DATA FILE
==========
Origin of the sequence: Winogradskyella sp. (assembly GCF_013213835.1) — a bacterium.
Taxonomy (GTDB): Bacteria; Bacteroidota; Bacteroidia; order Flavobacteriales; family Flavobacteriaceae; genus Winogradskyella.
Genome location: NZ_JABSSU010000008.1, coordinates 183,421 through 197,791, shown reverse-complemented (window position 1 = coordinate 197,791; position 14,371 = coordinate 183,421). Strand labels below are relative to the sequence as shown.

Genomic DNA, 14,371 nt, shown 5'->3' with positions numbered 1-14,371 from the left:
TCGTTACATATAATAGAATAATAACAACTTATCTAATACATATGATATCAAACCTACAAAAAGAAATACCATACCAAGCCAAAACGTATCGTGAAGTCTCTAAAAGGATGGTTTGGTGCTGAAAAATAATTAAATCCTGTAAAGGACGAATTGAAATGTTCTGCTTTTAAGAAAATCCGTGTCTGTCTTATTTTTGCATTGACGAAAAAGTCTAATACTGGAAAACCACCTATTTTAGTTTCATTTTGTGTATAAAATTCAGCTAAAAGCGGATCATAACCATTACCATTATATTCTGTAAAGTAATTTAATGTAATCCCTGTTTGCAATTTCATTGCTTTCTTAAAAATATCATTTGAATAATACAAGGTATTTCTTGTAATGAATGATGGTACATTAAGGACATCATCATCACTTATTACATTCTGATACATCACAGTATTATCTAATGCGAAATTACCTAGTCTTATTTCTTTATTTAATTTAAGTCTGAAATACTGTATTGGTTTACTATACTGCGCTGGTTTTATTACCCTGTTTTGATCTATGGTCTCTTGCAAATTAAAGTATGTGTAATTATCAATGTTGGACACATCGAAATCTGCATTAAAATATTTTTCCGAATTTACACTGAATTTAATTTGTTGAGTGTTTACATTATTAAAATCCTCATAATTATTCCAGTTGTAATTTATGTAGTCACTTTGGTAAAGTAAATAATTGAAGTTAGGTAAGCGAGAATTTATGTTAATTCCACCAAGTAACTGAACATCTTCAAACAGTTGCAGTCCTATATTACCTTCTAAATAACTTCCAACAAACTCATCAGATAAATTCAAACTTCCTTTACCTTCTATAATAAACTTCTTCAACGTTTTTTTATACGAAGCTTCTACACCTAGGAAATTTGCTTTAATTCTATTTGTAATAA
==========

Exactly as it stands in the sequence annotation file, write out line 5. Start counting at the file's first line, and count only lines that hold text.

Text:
TCGTTACATATAATAGAATAATAACAACTTATCTAATACATATGATATCAAACCTACAAAAAGAAATACCATACCAAGCCAAAACGTATCGTGAAGTCTCTAAAAGGATGGTTTGGTGCTGAAAAATAATTAAATCCTGTAAAGGACGAATTGAAATGTTCTGCTTTTAAGAAAATCCGTGTCTGTCTTATTTTTGCATTGACGAAAAAGTCTAATACTGGAAAACCACCTATTTTAGTTTCATTTTGTGTATAAAATTCAGCTAAAAGCGGATCATAACCATTACCATTATATTCTGTAAAGTAATTTAATGTAATCCCTGTTTGCAATTTCATTGCTTTCTTAAAAATATCATTTGAATAATACAAGGTATTTCTTGTAATGAATGATGGTACATTAAGGACATCATCATCACTTATTACATTCTGATACATCACAGTATTATCTAATGCGAAATTACCTAGTCTTATTTCTTTATTTAATTTAAGTCTGAAATACTGTATTGGTTTACTATACTGCGCTGGTTTTATTACCCTGTTTTGATCTATGGTCTCTTGCAAATTAAAGTATGTGTAATTATCAATGTTGGACACATCGAAATCTGCATTAAAATATTTTTCCGAATTTACACTGAATTTAATTTGTTGAGTGTTTACATTATTAAAATCCTCATAATTATTCCAGTTGTAATTTATGTAGTCACTTTGGTAAAGTAAATAATTGAAGTTAGGTAAGCGAGAATTTATGTTAATTCCACCAAGTAACTGAACATCTTCAAACAGTTGCAGTCCTATATTACCTTCTAAATAACTTCCAACAAACTCATCAGATAAATTCAAACTTCCTTTACCTTCTATAATAAACTTCTTCAACGTTTTTTTATACGAAGCTTCTACACCTAGGAAATTTGCTTTAATTCTATTTGTAATAA